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By Janet George, Child and Family Resource Consultant, Dept. of Services for the Blind, Seattle, WA and Elizabeth Eagan Satter, TVI, Federal Way School District, Federal Way, WA

Abstract: The authors provide ideas to help provide structured activities for students during the summer by developing daily routines. The ideas would be good for teachers to share with students and families for any extended breaks from school.

Key Words: Effective Practices, routines, summer, holidays

There are few words that children love more than “Summer Vacation”. Our parents always kept us busy with yard work, household chores, visiting grandparents, reading and more reading, exploring the neighborhood, and always a vacation to somewhere. There were the times when we were bored—when time seemed to drag on. We missed our friends from school, and those were the times we got into trouble. The same is true for kids today.

Summer can be fun or terribly boring to students with visual impairments. Finding activities to keep entertained and challenge the mind can be a difficult feat for both the students and their parents. Skills can be lost over the summer months when not practiced. But how to maintain those skills can be just as problematic as finding activities.

Where to Start?

To keep the routine of the school week going, think of the days of the week in these terms:

Make It Monday

Make snacks or meals. Braille grocery lists or a things to do list. Make a craft, making a mess only to clean it up later. “Make it tidy” by doing household chores (laundry, vacuum, sweep). Make a scrapbook of the past school year’s activities. Make the bed. Make labels to organize the pantry, drawers, etc.

Technology Tuesday

Practice keyboarding or computer software programs (i.e. JAWs, MAGic, Zoomtext, PowerPoint), Braille note-taking devices, write pen pals, magnifiers, and monoculars (even a trip to the zoo where you have to use the monocular to see the animals!). Go online to investigate careers, colleges, state/community agencies, recipes, etc.

Writing Wednesday

Email friends, relatives, teachers, or pen pals. Write poetry or stories to share with younger siblings or cousins. Keep a diary or daily journal. Create a travel log or reading log. Plan and write a menu for the week (which might include looking up the recipes on technology Tuesday).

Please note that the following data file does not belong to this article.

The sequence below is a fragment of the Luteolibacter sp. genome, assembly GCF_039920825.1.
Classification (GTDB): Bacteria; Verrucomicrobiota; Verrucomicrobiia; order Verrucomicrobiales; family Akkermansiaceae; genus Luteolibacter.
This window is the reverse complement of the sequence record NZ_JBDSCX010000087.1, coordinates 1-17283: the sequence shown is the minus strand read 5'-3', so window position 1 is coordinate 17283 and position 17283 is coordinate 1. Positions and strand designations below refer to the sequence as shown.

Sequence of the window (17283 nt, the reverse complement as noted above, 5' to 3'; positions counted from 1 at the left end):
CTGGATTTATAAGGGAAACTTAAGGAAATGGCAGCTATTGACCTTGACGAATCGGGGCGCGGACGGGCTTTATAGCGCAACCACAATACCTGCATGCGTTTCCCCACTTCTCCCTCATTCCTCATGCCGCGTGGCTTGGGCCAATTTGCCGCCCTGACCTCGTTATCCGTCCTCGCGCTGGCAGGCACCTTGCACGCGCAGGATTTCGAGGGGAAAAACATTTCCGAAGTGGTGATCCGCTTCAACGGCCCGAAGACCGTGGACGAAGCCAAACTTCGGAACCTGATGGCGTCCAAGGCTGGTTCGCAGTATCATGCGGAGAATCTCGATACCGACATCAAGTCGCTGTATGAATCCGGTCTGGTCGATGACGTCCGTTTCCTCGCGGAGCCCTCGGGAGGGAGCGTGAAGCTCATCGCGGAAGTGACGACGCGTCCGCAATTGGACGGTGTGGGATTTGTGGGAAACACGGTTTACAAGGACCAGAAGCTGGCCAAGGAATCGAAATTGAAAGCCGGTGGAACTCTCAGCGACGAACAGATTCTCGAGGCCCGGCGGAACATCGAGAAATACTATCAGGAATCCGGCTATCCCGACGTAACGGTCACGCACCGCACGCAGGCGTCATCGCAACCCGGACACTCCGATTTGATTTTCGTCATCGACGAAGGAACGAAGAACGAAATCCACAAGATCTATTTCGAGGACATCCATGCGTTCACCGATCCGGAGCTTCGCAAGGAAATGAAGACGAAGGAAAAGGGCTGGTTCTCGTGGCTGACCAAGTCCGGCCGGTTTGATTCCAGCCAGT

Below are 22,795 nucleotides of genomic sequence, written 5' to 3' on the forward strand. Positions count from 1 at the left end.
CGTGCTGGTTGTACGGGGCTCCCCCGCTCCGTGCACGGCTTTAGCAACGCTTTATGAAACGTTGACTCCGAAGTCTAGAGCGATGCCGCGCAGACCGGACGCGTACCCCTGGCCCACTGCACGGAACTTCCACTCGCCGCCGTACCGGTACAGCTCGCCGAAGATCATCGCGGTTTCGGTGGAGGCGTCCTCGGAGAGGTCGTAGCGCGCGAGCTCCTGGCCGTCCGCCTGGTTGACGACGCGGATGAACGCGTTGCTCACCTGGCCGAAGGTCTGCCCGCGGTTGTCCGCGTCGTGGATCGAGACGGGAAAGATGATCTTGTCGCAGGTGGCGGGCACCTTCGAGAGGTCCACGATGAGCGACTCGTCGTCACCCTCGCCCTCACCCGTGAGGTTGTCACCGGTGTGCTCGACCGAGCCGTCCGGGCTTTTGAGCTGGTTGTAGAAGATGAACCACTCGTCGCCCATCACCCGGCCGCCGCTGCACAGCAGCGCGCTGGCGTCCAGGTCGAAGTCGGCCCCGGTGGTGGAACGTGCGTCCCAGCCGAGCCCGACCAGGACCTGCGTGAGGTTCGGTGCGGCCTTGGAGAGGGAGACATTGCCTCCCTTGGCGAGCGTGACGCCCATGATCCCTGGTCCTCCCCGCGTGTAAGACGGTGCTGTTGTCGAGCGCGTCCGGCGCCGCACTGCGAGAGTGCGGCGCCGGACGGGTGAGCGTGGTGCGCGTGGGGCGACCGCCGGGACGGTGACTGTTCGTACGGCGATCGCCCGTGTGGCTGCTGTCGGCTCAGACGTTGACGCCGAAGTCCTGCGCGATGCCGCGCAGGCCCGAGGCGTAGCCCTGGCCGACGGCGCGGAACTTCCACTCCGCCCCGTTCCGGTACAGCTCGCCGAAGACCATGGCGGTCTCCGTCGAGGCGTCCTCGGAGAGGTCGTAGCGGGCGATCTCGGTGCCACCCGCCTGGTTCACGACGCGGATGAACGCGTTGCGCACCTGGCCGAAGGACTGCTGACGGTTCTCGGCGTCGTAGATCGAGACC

Tasty Thursday

Today is all about the kitchen: exploring it; trying a new recipe, cooking something new and tasting something for the first time! Set or decorate the table. And let’s not forget the clean up that goes along with the food preparation: doing the dishes by hand or loading the dishwasher; cleaning the counters; and putting away the ingredients & dishes

Field Trip Friday

Plan a picnic in the park, or a trip to beach, mall, community agency, etc. This includes planning the route to the venue and arranging the transportation. Run errands with parents (grocery store, bank, post office). Participate in activities such as bowling, tennis, swimming, etc. Obtain a photo identification card. Sleep over with friends


The weekends need to remain free of planned activities, a time to spend with the family doing typical family routines. Relax...and talk, hang out, or play games with each other! You might be surprised the things you learn from one another.

Additional Activities

Go to camp.

Many state agencies, schools for the blind, and other organizations host summer camps; for example, here in the great state of Washington we have the YES (Youth Employment Solutions) 6 week program for teens and SCILS (Summer Camp Independent Living Skills) for ages 9-13.

Volunteer in the community or obtain a job.

One way for students with visual impairments to learn about working and types of careers is to volunteer or obtain a summer job. These young men and women can learn vital social, communication, independence, and work skills that they can take with them into their adult lives, to help find success in their chosen careers and personal lives.

Take a Hadley course.

Hadley School for the Blind offers distance education programs to individuals with a visual impairment as well as to their families and service providers. Examples of courses include: Braille Literacy, Internet Basics, Finding Your Way, How to Be Your Child’s Advocate, Basic Nemeth Code, Finding Employment, and Independent Living. For more information, go to<>.

Create an address book.

You can create an address book either electronically or by using a commercial one. Gather phone numbers of local businesses that the family frequents. Business cards are great for future reference and can be taped inside the address book once they have either been enlarged or labeled in Braille.

Interview parents or other family members.

Find out how to do certain tasks (i.e. laundry, purchasing clothes); this is a great way to learn how to do tasks, while working on communication and note-taking skills.

Stay fit.

Keep in mind exercise for the body—for instance, hiking, rowing, tandem biking, going for long walks, etc. Students with visual impairments tend not to get enough exercise and may fatigue easily when playing with friends or during PE activities at school.